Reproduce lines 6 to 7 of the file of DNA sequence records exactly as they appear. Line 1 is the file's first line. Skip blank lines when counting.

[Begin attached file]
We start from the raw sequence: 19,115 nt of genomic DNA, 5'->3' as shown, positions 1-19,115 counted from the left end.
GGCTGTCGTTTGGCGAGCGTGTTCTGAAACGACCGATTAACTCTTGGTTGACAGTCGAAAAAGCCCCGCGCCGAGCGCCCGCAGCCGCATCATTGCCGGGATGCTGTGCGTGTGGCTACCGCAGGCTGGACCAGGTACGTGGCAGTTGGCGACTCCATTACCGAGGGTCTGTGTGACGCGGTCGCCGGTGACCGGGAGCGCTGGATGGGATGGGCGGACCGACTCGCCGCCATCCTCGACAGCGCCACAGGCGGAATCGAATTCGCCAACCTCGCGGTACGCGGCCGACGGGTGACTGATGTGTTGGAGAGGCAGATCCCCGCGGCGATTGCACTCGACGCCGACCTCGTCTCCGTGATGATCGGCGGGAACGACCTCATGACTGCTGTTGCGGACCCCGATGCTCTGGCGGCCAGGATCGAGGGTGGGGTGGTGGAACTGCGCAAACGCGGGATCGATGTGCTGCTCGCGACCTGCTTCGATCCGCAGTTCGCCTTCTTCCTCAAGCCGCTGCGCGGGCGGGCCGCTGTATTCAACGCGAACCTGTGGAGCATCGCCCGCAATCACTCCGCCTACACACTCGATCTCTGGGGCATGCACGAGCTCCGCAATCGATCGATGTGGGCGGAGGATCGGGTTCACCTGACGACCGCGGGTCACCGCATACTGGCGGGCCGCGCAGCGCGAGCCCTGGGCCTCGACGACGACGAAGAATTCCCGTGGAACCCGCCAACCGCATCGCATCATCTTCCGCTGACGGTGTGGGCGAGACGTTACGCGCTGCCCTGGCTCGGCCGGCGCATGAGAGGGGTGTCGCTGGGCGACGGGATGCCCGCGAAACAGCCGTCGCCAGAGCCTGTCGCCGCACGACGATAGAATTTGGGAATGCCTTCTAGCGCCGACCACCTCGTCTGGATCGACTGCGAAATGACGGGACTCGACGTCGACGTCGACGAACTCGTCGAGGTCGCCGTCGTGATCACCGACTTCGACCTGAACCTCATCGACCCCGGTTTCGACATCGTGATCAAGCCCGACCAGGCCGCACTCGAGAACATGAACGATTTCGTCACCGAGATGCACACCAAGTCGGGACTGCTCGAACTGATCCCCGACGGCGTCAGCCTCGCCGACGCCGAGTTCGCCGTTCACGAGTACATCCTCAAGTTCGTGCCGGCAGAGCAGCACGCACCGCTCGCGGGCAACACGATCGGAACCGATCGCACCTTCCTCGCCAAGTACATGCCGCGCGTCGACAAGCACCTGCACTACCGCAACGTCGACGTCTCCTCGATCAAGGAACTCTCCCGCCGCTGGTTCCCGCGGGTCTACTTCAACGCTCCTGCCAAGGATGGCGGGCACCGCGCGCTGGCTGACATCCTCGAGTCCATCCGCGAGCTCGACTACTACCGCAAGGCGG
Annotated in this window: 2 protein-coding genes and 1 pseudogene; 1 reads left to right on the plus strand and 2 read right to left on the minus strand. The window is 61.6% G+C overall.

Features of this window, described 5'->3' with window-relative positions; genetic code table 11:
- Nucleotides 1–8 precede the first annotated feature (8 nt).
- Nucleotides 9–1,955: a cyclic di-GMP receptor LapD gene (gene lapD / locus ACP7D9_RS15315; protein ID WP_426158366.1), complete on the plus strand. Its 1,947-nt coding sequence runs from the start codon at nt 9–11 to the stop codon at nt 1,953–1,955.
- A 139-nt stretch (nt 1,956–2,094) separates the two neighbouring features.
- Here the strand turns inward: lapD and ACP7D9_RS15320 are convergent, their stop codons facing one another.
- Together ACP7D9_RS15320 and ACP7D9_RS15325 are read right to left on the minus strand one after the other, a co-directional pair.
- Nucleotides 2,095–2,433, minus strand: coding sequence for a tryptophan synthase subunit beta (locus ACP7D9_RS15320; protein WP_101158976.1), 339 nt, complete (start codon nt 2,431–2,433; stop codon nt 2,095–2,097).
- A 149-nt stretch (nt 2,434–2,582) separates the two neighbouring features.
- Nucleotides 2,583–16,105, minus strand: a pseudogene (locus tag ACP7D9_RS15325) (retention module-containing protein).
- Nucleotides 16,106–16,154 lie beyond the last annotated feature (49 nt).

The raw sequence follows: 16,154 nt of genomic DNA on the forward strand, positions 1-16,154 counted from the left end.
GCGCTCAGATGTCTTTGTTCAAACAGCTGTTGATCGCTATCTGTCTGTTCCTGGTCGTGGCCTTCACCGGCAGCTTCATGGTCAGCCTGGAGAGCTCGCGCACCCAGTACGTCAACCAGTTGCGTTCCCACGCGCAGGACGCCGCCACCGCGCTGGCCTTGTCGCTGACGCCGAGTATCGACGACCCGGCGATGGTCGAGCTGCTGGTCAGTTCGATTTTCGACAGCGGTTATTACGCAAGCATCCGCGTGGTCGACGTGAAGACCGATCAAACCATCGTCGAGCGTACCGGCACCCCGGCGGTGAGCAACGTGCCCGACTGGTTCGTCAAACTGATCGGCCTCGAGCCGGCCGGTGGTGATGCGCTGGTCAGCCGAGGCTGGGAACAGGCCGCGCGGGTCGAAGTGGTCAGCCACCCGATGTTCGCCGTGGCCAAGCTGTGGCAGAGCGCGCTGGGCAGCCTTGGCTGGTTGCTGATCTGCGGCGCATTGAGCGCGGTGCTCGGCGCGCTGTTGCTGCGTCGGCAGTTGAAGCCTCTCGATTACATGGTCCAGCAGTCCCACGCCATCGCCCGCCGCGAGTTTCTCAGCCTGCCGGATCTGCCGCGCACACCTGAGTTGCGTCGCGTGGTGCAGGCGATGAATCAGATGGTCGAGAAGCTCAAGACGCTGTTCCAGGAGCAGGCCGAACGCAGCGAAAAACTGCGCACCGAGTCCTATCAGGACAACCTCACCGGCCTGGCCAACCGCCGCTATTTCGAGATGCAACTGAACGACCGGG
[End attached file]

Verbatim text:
- Nucleotides 9–1,955: a cyclic di-GMP receptor LapD gene (gene lapD / locus ACP7D9_RS15315; protein ID WP_426158366.1), complete on the plus strand. Its 1,947-nt coding sequence runs from the start codon at nt 9–11 to the stop codon at nt 1,953–1,955.
- A 139-nt stretch (nt 1,956–2,094) separates the two neighbouring features.